If you were recently fired and feel as though you were wrongfully terminated, it may be possible to pursue a lawsuit. While most at-will employees can be fired for any reason, that does not include discrimination, sexual harassment, or whistleblowing.
Furthermore, if you had a written, oral, or implied contract in place with your employer, and they violated said contract, you would have grounds to sue. In this article we will discuss what is and is not wrongful termination, how to file for a lawsuit, and how you can move on afterward.
How To Know if You Were Wrongly Terminated
Before we can dive into when you can sue for wrongful termination, we first need to go over what does and does not count as wrongful termination. As previously stated, unless there is discrimination, whistleblowing, or sexual harassment involved, at-will employees can be let go at any time for any reason. If that is the case, you need to let it go and move on.
Examples of discrimination that are grounds for a wrongful termination lawsuit include any cases where the decision for termination was based on the following factors:
- Race, color, or ethnicity
- Gender, pregnancy, sexual identity or orientation
- Age (this covers those over 40)
In the event that there was an employment-contract in place (written or otherwise), and you violated the contract, your employer was within their rights to fire you. As long as they provide proper notice as laid out in the contract, you do not have grounds to sue. Use it as a learning experience and do better with your next job.
Keep in mind, however, that just as you are bound by what it is in your contract, so is your employer. If they violate the contract in anyway (like firing you without proper notice or without giving you a reason), you have legal grounds to sue.
How to File for a Wrongful Termination Lawsuit
Before you sue, first find out why you were terminated. As an employee (at-will or not) you have every right to know why you were fired. If you were terminated based on any of the aforementioned reasons, you are eligible to sue your employer on the grounds of wrongful termination.
If you believe you were fired for discrimination, you must first file a complaint with the Equal Employment
Opportunity Commission (EEOC). You need to do this within 180 days from when the discrimination took place, or the EEOC will dismiss it. Some states or local agencies may extend it to 300 days, so it is important to know what the proper time limits are.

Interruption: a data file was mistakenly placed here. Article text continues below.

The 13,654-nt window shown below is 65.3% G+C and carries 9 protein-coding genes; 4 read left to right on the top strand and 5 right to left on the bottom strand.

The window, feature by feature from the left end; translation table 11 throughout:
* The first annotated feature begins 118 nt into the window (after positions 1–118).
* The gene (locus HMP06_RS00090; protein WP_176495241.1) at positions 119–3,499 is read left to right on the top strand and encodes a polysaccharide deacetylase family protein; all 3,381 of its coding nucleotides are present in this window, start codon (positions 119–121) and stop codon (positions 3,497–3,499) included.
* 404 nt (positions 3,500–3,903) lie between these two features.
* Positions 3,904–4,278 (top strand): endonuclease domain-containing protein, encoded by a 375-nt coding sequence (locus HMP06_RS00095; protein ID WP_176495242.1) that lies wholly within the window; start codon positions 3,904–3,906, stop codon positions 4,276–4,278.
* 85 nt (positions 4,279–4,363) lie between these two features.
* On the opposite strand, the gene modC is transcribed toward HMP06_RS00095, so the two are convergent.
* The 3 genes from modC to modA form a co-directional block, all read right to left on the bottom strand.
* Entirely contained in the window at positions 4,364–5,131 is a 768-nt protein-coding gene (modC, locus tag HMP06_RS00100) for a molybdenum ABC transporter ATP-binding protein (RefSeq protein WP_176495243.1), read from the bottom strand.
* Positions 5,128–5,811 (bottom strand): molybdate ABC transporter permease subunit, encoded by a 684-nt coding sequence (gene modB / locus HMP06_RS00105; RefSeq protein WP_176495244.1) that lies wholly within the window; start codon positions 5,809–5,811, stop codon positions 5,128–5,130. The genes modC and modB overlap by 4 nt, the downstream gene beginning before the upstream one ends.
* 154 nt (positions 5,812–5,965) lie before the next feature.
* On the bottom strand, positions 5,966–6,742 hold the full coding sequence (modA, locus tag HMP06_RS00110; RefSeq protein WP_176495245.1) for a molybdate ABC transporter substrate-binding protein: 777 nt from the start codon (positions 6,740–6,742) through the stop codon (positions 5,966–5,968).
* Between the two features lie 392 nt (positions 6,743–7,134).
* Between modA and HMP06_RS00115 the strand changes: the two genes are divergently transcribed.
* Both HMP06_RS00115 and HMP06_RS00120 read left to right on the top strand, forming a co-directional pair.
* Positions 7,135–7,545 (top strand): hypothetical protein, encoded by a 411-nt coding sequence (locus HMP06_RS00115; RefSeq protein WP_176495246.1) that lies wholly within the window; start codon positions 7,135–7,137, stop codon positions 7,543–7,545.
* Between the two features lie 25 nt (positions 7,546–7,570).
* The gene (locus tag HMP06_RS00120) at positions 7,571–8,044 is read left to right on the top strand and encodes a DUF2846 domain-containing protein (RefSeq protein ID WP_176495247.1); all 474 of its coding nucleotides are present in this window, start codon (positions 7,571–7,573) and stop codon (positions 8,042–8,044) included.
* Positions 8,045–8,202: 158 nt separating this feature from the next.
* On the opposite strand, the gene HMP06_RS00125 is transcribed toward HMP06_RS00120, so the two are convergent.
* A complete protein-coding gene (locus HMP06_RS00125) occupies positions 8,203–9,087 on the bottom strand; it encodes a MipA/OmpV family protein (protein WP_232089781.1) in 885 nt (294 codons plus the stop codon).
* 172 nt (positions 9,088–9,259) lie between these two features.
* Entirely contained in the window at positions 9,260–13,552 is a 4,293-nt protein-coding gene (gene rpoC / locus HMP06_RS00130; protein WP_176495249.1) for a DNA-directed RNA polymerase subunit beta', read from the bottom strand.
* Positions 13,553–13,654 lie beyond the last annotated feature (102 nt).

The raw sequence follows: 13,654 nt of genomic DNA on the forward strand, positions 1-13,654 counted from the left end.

To file a lawsuit against your former employer you also must hire an employment law attorney. Schedule a consultation and bring any documents of proof you have regarding the wrongful termination, especially if your contract was oral or implied. Your attorney will work with you to help you understand if you have a chance to win the lawsuit, and if so, work with you to ensure you have a strong case. They can also give you an accurate estimate of how long it may take for the case to be resolved.
How to Move on After You Have Been Terminated
The sting of being wrongfully terminated is going to linger, making it difficult to move on. If you have some money saved to cover your lack of income, or you can obtain unemployment, take some time away from the situation. Go on that vacation you have been planning for years.
Just like during a rough breakup, you need time to heal and rest for both your physical and mental wellbeing. Then, return refreshed and ready to take on the world and start looking for a new job. Finding new employment is difficult enough under favorable circumstances but can be more troublesome after a wrongful termination that is then followed with a lawsuit.
If you are in the midst of a lawsuit with your former employer, here are some important things to consider when looking for new employment:
- Know your worth.
- Be honest.
- Boost your references.
Do not let your termination and the pending trial discourage you. Be confident in your skills and how much you are worth as an employee as you present yourself in interviews or negotiate terms.
If a prospective employer asks about your termination, tell them the truth about what happened. It is also important that you know the full details of your dismissal, should future employers contact HR to verify your past employment.
Talk to people you worked with in the past, especially coworkers from where you were wrongfully fired. Ask them to provide job references for you. This will boost your confidence, as well as your candidacy for future jobs.
There is a lot to consider before, during, and after suing your former employer for wrongful termination. It is important to know what to expect (cost, time, odds of winning, etc.) and how to leave it behind and move on towards new employment options.
If you are eligible and ready to sue your employer for wrongful termination, speak to an employment law attorney at The Brown Firm for assistance.